EDMONTON — Alberta's small municipalities and rural areas are getting more Mounties — but they're also getting the bill for it.
Premier Jason Kenney's United Conservative government says that starting next year, those areas will pay a portion of overall policing costs on a rising scale in order to raise an extra $200 million by 2024.
Justice Minister Doug Schweitzer said that money, along with a rising federal contribution, will mean an extra $286 million for those rural areas over five years.
It is to be used to hire 300 officers, plus others in specialized crime units such as drug trafficking.
"This is truly a partnership where we've listened to Albertans," Schweitzer told the house Wednesday, while the Opposition NDP shouted back that his plan was a "bait and switch."
"We've listened to the rural municipalities to find a new path forward that is sustainable," Schweitzer added.
He said the move will help fight rural crime and ensure local leaders have a say on a new police advisory board.
"Rural Albertans know they have a true voice now in government to make sure that their concerns are addressed to help keep them safe in their communities," said Schweitzer.
The NDP said hiring more police is a laudable goal.
But it said it was "duplicitous" for the UCP to promise more police resources for rural areas, force those residents to pay for the added service themselves — probably through higher property taxes — then trumpet the move in a news release as a "historic investment in rural policing."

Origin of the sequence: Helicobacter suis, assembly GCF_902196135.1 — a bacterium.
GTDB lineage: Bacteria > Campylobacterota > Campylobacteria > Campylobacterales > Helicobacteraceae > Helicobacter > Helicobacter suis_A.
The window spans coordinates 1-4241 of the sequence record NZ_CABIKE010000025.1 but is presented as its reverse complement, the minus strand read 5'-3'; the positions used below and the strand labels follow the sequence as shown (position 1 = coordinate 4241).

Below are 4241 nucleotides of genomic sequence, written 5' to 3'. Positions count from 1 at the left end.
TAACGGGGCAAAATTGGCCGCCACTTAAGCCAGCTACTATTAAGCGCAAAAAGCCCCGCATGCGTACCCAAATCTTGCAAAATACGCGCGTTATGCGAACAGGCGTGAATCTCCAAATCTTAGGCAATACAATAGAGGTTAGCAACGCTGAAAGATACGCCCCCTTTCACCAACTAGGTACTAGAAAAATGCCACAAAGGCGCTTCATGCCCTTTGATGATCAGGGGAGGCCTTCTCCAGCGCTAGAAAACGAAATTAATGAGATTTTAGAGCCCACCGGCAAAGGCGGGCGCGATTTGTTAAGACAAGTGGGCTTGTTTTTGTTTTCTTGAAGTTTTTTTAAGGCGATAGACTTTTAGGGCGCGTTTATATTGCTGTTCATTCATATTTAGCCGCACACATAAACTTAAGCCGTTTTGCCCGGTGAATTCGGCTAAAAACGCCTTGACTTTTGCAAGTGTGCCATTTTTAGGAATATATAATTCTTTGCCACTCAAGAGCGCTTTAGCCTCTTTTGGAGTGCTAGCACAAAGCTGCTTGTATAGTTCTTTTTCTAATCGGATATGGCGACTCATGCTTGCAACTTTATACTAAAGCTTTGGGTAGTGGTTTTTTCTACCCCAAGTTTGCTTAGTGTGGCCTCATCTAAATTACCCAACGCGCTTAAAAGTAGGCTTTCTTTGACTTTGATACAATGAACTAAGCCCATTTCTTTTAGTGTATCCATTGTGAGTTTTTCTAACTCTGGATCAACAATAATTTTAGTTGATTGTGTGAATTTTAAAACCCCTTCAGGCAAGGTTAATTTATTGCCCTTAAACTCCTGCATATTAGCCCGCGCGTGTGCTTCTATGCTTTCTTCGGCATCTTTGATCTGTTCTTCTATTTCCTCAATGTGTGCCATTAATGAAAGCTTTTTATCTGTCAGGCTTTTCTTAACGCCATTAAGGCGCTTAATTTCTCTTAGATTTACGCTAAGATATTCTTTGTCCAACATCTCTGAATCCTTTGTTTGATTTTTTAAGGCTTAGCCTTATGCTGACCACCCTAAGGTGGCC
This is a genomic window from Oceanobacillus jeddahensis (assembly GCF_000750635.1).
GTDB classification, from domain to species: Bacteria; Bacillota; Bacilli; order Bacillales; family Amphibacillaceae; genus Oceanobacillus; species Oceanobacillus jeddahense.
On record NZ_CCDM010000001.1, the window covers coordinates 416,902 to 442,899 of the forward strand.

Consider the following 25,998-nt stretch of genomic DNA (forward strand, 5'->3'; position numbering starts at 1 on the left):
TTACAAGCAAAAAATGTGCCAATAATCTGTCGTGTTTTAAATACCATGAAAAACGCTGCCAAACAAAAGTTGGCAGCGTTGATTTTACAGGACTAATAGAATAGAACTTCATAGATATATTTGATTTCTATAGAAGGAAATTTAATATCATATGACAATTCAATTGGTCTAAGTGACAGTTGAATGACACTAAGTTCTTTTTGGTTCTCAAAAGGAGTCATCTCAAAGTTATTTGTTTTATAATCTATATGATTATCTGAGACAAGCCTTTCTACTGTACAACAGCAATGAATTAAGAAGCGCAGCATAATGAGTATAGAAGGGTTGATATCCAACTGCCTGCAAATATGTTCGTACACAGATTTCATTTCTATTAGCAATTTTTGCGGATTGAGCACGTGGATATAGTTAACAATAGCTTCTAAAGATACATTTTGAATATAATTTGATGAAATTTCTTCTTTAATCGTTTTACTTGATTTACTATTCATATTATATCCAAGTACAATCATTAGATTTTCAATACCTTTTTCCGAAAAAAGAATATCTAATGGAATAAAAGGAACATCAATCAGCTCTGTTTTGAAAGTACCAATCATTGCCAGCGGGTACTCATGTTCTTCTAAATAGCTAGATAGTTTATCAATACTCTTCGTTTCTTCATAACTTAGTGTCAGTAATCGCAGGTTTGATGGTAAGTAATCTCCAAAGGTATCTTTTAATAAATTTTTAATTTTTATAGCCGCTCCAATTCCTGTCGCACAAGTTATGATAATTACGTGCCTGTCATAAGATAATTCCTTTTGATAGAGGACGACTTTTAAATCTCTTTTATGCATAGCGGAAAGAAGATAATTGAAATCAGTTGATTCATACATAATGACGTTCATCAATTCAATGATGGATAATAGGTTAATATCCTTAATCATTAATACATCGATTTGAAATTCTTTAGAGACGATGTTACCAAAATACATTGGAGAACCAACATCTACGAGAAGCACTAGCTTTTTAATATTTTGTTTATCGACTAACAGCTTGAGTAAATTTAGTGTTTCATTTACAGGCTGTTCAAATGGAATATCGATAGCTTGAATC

"I've never seen people who actually work in (government) communications get dragged into being this duplicitous," said NDP Leader Rachel Notley.
"The municipalities are paying for it. There's not one extra red cent going to this policing announcement from the provincial government."
Small municipalities under 5,000 residents and other rural districts have previously had their policing costs entirely covered by the province at a cost of almost $233 million a year.
The 291 districts represent about 20 per cent of the Alberta population.
The municipalities, with some exceptions, will begin paying for 10 per cent of their total policing costs starting next year, rising to 15 per cent in 2021, 20 per cent in 2022 and 30 per cent the year after that.
Under its deal with the federal government, Alberta pays 70 per cent of policing costs and Ottawa pays 30 per cent. As the provincial contribution rises, so does the federal payout to maintain that ratio.
Al Kemmere, president of the Rural Municipalities of Alberta, said it appreciates having input on the new Alberta Police Advisory Board, but the cost is concerning.
"Rural crime has been an ongoing issue in Alberta in recent years, and rural municipalities recognize they need to share in the costs of the solutions to support safer communities," said Kemmere in a statement.
"Absorbing additional policing costs will be a significant challenge for rural municipalities given the current economic environment."
While in government, Notley's NDP brought in a $10-million rural crime strategy that included streamlining and hiring more police and prosecutors.
The 2018-19 Justice Department's annual report says that led to reduced car thefts and break and enters and a nine per cent drop in rural property crime.
This report by The Canadian Press was first published Dec. 4, 2019.
Dean Bennett, The Canadian Press